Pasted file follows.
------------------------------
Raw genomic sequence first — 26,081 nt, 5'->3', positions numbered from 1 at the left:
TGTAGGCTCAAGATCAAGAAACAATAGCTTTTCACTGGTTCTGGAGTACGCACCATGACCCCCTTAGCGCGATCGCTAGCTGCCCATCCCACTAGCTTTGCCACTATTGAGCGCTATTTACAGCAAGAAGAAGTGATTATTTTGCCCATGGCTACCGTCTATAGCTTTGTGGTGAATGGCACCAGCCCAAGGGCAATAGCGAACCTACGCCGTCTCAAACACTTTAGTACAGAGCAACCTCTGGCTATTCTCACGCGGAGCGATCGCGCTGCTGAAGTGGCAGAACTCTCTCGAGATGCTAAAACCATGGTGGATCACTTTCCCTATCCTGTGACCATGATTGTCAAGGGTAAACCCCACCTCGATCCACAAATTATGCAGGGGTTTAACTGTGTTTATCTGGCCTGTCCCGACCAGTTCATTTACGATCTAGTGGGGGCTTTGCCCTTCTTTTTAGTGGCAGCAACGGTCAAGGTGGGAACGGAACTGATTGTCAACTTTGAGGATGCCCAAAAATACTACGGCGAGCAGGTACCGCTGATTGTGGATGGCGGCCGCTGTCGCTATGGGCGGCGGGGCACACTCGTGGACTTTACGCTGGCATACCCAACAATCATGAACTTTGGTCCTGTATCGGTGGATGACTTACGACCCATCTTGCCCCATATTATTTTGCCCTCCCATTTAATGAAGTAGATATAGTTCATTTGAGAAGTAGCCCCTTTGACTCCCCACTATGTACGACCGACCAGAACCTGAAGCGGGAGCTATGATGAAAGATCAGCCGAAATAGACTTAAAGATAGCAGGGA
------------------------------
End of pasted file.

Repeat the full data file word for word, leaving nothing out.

Raw genomic sequence first — 26,081 nt, 5'->3', positions numbered from 1 at the left:
TGTAGGCTCAAGATCAAGAAACAATAGCTTTTCACTGGTTCTGGAGTACGCACCATGACCCCCTTAGCGCGATCGCTAGCTGCCCATCCCACTAGCTTTGCCACTATTGAGCGCTATTTACAGCAAGAAGAAGTGATTATTTTGCCCATGGCTACCGTCTATAGCTTTGTGGTGAATGGCACCAGCCCAAGGGCAATAGCGAACCTACGCCGTCTCAAACACTTTAGTACAGAGCAACCTCTGGCTATTCTCACGCGGAGCGATCGCGCTGCTGAAGTGGCAGAACTCTCTCGAGATGCTAAAACCATGGTGGATCACTTTCCCTATCCTGTGACCATGATTGTCAAGGGTAAACCCCACCTCGATCCACAAATTATGCAGGGGTTTAACTGTGTTTATCTGGCCTGTCCCGACCAGTTCATTTACGATCTAGTGGGGGCTTTGCCCTTCTTTTTAGTGGCAGCAACGGTCAAGGTGGGAACGGAACTGATTGTCAACTTTGAGGATGCCCAAAAATACTACGGCGAGCAGGTACCGCTGATTGTGGATGGCGGCCGCTGTCGCTATGGGCGGCGGGGCACACTCGTGGACTTTACGCTGGCATACCCAACAATCATGAACTTTGGTCCTGTATCGGTGGATGACTTACGACCCATCTTGCCCCATATTATTTTGCCCTCCCATTTAATGAAGTAGATATAGTTCATTTGAGAAGTAGCCCCTTTGACTCCCCACTATGTACGACCGACCAGAACCTGAAGCGGGAGCTATGATGAAAGATCAGCCGAAATAGACTTAAAGATAGCAGGGA